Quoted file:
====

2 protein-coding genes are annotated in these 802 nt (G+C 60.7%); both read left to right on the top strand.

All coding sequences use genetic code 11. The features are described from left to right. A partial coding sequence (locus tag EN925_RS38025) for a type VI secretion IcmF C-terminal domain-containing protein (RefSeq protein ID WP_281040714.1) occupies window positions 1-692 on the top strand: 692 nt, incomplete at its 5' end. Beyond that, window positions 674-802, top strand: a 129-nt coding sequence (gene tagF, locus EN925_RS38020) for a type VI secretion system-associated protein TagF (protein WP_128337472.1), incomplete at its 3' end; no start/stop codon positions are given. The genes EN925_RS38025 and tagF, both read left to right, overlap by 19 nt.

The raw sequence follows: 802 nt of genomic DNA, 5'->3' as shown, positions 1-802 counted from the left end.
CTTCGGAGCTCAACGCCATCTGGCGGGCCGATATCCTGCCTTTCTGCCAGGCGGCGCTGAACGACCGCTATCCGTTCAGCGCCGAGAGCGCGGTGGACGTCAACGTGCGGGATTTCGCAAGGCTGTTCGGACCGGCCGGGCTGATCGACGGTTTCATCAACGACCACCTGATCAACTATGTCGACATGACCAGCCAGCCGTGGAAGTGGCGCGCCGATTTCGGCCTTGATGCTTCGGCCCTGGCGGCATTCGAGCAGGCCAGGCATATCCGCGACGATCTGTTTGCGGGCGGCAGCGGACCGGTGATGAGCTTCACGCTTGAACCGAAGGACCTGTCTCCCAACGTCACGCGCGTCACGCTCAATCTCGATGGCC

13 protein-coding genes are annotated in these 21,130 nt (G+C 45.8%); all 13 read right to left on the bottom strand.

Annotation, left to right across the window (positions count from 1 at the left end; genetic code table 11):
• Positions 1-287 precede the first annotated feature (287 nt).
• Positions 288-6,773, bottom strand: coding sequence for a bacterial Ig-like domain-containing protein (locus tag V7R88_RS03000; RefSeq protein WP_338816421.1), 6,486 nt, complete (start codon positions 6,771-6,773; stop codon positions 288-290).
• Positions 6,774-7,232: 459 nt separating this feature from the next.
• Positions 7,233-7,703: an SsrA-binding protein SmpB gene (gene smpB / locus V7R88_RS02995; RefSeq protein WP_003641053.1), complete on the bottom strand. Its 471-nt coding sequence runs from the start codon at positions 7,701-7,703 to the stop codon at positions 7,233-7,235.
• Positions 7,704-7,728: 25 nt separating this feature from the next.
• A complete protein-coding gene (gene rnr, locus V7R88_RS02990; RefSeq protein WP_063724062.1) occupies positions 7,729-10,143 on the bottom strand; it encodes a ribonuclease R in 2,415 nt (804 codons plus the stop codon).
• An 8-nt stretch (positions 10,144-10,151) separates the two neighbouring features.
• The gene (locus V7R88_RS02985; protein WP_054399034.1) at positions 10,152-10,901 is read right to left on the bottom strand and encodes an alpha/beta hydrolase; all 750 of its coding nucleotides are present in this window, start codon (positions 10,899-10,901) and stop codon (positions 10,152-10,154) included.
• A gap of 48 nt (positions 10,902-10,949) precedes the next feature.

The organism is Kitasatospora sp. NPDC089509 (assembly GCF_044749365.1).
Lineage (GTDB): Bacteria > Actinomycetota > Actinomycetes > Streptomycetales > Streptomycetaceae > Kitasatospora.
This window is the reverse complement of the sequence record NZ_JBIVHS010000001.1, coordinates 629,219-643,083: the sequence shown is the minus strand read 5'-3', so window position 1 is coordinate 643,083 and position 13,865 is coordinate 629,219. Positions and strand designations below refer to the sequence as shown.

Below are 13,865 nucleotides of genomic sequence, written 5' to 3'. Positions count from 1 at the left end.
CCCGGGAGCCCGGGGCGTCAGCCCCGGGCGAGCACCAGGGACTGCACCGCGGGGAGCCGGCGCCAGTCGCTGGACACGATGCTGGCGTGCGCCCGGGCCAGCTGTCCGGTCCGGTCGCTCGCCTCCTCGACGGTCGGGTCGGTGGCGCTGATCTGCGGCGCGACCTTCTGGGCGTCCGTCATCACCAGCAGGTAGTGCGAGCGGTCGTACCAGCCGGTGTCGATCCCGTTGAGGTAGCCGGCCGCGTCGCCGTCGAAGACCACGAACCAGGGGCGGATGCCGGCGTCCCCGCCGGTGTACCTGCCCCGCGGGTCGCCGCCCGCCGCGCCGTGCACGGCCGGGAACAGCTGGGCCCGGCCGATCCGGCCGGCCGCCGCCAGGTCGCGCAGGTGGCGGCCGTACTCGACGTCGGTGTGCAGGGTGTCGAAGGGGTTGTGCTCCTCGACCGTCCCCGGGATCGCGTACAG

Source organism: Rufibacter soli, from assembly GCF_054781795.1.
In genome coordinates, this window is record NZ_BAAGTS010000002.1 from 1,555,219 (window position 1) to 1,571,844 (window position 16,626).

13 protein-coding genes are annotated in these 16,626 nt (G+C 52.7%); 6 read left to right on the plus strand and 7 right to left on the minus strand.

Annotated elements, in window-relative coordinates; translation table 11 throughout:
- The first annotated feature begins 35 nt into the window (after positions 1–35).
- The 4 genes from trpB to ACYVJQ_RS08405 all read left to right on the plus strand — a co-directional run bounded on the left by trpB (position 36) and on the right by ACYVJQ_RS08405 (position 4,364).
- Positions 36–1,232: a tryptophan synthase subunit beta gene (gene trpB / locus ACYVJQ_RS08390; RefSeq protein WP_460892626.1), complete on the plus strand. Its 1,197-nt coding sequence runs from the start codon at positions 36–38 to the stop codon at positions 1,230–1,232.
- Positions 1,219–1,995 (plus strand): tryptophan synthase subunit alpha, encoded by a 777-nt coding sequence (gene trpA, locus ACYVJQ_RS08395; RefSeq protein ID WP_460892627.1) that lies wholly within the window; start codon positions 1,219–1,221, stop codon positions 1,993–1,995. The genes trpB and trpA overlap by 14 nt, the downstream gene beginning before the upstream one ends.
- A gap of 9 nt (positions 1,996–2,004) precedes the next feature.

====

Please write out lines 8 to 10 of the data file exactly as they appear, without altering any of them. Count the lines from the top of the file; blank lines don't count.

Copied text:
• Positions 288-6,773, bottom strand: coding sequence for a bacterial Ig-like domain-containing protein (locus tag V7R88_RS03000; RefSeq protein WP_338816421.1), 6,486 nt, complete (start codon positions 6,771-6,773; stop codon positions 288-290).
• Positions 6,774-7,232: 459 nt separating this feature from the next.
• Positions 7,233-7,703: an SsrA-binding protein SmpB gene (gene smpB / locus V7R88_RS02995; RefSeq protein WP_003641053.1), complete on the bottom strand. Its 471-nt coding sequence runs from the start codon at positions 7,701-7,703 to the stop codon at positions 7,233-7,235.